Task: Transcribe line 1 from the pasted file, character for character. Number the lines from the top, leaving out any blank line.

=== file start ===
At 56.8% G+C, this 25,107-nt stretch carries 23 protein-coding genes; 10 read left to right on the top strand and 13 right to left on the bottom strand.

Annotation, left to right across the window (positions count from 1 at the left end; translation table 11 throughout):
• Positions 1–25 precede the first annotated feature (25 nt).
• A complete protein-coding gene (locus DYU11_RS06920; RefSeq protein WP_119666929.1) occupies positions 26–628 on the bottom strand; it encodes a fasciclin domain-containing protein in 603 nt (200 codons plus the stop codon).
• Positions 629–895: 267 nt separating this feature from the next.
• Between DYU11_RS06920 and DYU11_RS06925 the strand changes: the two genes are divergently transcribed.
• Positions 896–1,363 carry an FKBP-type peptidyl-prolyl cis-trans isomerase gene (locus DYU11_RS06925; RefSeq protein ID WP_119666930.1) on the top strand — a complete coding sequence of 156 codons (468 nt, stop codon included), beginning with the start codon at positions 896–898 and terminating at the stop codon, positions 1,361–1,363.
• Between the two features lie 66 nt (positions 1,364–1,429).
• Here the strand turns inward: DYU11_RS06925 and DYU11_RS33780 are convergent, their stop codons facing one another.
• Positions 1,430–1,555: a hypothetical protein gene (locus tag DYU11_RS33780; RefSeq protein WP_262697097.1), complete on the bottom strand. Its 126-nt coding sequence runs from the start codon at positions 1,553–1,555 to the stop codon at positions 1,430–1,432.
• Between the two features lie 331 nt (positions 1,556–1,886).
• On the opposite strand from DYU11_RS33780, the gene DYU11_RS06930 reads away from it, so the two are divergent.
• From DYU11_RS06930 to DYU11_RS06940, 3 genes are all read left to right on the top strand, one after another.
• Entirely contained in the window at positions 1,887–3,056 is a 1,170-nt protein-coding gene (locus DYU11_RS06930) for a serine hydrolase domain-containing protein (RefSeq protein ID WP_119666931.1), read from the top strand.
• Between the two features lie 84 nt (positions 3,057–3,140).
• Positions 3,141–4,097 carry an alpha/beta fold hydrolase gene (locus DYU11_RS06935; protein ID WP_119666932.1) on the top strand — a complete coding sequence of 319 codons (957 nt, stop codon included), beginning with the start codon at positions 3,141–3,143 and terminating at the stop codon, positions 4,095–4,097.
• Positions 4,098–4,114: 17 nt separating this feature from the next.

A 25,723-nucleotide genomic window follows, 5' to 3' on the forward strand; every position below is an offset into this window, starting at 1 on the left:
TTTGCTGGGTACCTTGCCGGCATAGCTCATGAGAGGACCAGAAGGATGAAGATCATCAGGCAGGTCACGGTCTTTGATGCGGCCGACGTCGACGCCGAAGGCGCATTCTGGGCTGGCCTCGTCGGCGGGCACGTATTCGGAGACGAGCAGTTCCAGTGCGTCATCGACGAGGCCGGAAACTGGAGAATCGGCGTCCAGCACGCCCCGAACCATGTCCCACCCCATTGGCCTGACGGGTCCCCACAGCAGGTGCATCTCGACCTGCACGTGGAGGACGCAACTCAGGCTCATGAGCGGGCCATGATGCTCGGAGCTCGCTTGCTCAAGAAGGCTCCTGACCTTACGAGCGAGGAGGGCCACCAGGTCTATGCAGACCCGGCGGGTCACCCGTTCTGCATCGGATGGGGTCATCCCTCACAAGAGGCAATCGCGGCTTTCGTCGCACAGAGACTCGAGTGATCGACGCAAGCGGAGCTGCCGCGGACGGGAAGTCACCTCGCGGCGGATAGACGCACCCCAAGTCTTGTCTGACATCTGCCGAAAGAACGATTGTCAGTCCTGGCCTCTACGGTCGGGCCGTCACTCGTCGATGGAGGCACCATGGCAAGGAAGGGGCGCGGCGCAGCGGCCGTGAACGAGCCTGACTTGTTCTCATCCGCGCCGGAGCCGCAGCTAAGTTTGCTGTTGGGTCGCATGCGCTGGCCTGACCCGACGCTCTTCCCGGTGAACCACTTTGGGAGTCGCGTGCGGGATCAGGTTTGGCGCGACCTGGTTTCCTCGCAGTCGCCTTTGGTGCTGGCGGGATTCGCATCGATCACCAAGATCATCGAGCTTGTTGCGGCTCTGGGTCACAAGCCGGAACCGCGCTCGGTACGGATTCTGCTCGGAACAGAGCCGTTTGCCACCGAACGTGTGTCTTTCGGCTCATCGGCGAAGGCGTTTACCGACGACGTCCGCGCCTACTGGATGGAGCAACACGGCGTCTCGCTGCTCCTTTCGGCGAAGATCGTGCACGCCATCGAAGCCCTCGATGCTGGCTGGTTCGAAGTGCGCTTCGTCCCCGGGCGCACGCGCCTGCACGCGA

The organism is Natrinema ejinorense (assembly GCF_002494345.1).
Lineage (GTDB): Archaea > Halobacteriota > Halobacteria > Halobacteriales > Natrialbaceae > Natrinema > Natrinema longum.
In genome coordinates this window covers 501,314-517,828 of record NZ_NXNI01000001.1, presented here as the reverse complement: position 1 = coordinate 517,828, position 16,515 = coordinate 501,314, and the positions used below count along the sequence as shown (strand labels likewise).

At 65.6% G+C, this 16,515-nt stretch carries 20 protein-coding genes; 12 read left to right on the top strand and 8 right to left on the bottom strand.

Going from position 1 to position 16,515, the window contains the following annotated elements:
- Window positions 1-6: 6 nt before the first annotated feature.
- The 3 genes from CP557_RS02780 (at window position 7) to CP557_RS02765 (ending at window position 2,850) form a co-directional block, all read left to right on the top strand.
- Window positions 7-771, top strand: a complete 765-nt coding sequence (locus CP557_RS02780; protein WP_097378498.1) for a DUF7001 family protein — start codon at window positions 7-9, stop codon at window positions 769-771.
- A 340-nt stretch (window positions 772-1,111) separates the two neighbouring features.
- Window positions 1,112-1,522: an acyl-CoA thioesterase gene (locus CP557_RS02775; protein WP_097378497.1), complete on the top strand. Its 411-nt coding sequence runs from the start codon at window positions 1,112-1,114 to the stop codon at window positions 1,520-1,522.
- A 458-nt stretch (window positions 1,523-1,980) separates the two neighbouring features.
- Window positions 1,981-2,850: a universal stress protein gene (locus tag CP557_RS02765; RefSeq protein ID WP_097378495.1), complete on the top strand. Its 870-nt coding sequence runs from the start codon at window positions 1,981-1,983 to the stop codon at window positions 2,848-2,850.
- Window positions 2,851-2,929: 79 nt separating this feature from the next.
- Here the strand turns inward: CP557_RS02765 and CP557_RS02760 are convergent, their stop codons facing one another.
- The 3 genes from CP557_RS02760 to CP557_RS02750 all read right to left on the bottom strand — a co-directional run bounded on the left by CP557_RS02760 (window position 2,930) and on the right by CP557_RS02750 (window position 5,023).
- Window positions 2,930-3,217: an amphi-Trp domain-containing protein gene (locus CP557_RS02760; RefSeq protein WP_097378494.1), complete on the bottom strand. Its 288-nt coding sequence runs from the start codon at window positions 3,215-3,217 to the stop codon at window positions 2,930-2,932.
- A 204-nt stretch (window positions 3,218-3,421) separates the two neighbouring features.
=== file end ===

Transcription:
At 56.8% G+C, this 25,107-nt stretch carries 23 protein-coding genes; 10 read left to right on the top strand and 13 right to left on the bottom strand.